When reading history books about the Vietnam war, I always read that there were two sides to American public opinion: doves, who wanted peace; and hawks, who were for the war. These days, it seems very similar, but I'd think those definitions are quite simplistic. Yeah, we will always have the 5% of the population who thinks that war is never the answer to anything and all our enemies need is a hug. We will also always have that 5% of the population that thinks we could just solve all our problems by nuking whoever disagrees with us, starting with France.
And I bet mostly those 10% are going to be the ones on TV...but I digress.
Chalk me up as one of the other 90%, who have more complex views on how America should apply force in the world. I think that we should never engage our troops in war lightly, and I think we should apply a strict litmus test when doing so.
I'm not talking about this war, because our leadership has apparently not yet decided whether or not we actually are at war (much to the disservice of our men and women in uniform, who, when we do win this thing, will be the only reason, and the first US troops to do so since the War of 1812 without leadership from Washington), I'm talking about the next war. Hopefully we won't have so many problems if we do it right.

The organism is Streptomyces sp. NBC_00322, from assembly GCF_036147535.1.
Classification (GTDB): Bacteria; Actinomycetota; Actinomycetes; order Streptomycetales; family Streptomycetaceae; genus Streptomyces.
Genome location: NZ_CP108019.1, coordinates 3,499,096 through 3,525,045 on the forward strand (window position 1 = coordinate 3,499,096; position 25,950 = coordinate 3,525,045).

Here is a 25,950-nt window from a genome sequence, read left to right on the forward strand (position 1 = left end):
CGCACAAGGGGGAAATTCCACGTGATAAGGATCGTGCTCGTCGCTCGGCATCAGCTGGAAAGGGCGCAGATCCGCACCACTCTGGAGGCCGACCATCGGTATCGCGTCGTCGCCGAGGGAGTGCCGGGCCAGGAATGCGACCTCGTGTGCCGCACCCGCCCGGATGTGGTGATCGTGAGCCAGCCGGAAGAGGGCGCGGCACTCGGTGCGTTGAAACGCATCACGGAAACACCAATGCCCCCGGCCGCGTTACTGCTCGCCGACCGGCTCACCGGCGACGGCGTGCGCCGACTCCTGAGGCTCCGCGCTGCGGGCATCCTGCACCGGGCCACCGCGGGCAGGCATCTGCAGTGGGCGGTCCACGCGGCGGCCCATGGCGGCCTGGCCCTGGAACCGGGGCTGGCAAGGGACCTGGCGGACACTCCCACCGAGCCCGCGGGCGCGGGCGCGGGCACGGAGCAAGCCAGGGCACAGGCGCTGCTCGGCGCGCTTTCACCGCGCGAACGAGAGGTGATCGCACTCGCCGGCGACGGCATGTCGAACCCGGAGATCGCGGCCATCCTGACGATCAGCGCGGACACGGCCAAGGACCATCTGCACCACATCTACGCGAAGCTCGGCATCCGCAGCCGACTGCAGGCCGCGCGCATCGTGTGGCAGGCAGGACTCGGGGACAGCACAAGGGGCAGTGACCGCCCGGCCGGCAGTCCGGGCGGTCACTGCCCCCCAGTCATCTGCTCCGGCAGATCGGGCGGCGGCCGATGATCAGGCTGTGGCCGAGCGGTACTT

1. Overwhelming Force/Powell Doctrine. If we're not willing to put enough troops on the ground to win the thing, at the onset of hostilities, we are not ready to go to war. We may go to war with the Army we have, but we usually go on the understanding that reinforcements will be along d'rectly, with more guns and better planes.
2. Total War. If the American public is not ready to watch us destroy enemy cities from the sky, shell enemy cities into rubble and burn an enemy nation's entire infrastructure to the ground, we may not be ready for war. Because that's war. That's what the enemy would do to us if we give them the chance. FDR was totally against carpet bombing enemy cities, right up until Japan attacked us and Germany declared war on us. Facing the two greatest military-industrial machines the world had yet seen, FDR then decided, screw 'it, bomb the @#$! out of 'em. That way, when we take over enemy nations with our overwhelming force, the population is cowed and defeated and they know they are beaten.
The corollary to this, of course, is that once we break it, we do have to fix it, a la Marshall Plan, once we've won and they've surrendered.
3. National Service. A national service program would permanently swell the ranks of all Armed Forces and the reserves.
4. Peacekeepers. We need to bolster, seriously, our Peacekeeper divisions in order to keep order once the vanguards have destroyed enemy cities.
5. Collective Security. In 1991, the world sent over 500,000 troops into Iraq to liberate Kuwait, comprising the largest armored force the world had seen since WWII and backed up by the greatest air campaign evar. That war took 100 hours to complete.
6. Clear Strategic Objectives/Declarations of War. In WWII we knew we were fighting for the 'unconditional surrender of the Empire of Japan and the Third Reich.' In 1991, we were fighting to 'drive the Iraqis out of Kuwait.' Everyone, including our enemies, knew these were our goals. The psychological and strategic importance of such clarity cannot be ignored.